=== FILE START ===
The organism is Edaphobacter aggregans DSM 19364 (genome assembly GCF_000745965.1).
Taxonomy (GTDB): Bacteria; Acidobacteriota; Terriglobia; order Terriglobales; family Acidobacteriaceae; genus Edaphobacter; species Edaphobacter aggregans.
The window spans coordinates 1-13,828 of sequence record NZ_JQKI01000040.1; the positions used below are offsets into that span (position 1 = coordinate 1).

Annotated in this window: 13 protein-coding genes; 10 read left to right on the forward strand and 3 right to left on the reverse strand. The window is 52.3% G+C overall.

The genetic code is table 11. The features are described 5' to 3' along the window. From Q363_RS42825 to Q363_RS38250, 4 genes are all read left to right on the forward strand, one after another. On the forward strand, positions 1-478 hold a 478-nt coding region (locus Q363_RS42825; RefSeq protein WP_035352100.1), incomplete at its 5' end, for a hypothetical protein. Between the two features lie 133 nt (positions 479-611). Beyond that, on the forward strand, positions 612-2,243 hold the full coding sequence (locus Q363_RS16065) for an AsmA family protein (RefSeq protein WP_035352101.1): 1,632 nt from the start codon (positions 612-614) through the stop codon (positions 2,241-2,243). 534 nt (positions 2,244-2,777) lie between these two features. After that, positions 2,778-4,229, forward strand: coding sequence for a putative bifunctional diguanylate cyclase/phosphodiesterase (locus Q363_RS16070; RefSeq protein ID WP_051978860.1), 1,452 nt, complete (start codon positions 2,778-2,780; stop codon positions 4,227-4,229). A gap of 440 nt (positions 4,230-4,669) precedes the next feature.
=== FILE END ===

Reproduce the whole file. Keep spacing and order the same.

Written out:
The organism is Edaphobacter aggregans DSM 19364 (genome assembly GCF_000745965.1).
Taxonomy (GTDB): Bacteria; Acidobacteriota; Terriglobia; order Terriglobales; family Acidobacteriaceae; genus Edaphobacter; species Edaphobacter aggregans.
The window spans coordinates 1-13,828 of sequence record NZ_JQKI01000040.1; the positions used below are offsets into that span (position 1 = coordinate 1).

Annotated in this window: 13 protein-coding genes; 10 read left to right on the forward strand and 3 right to left on the reverse strand. The window is 52.3% G+C overall.

The genetic code is table 11. The features are described 5' to 3' along the window. From Q363_RS42825 to Q363_RS38250, 4 genes are all read left to right on the forward strand, one after another. On the forward strand, positions 1-478 hold a 478-nt coding region (locus Q363_RS42825; RefSeq protein WP_035352100.1), incomplete at its 5' end, for a hypothetical protein. Between the two features lie 133 nt (positions 479-611). Beyond that, on the forward strand, positions 612-2,243 hold the full coding sequence (locus Q363_RS16065) for an AsmA family protein (RefSeq protein WP_035352101.1): 1,632 nt from the start codon (positions 612-614) through the stop codon (positions 2,241-2,243). 534 nt (positions 2,244-2,777) lie between these two features. After that, positions 2,778-4,229, forward strand: coding sequence for a putative bifunctional diguanylate cyclase/phosphodiesterase (locus Q363_RS16070; RefSeq protein ID WP_051978860.1), 1,452 nt, complete (start codon positions 2,778-2,780; stop codon positions 4,227-4,229). A gap of 440 nt (positions 4,230-4,669) precedes the next feature.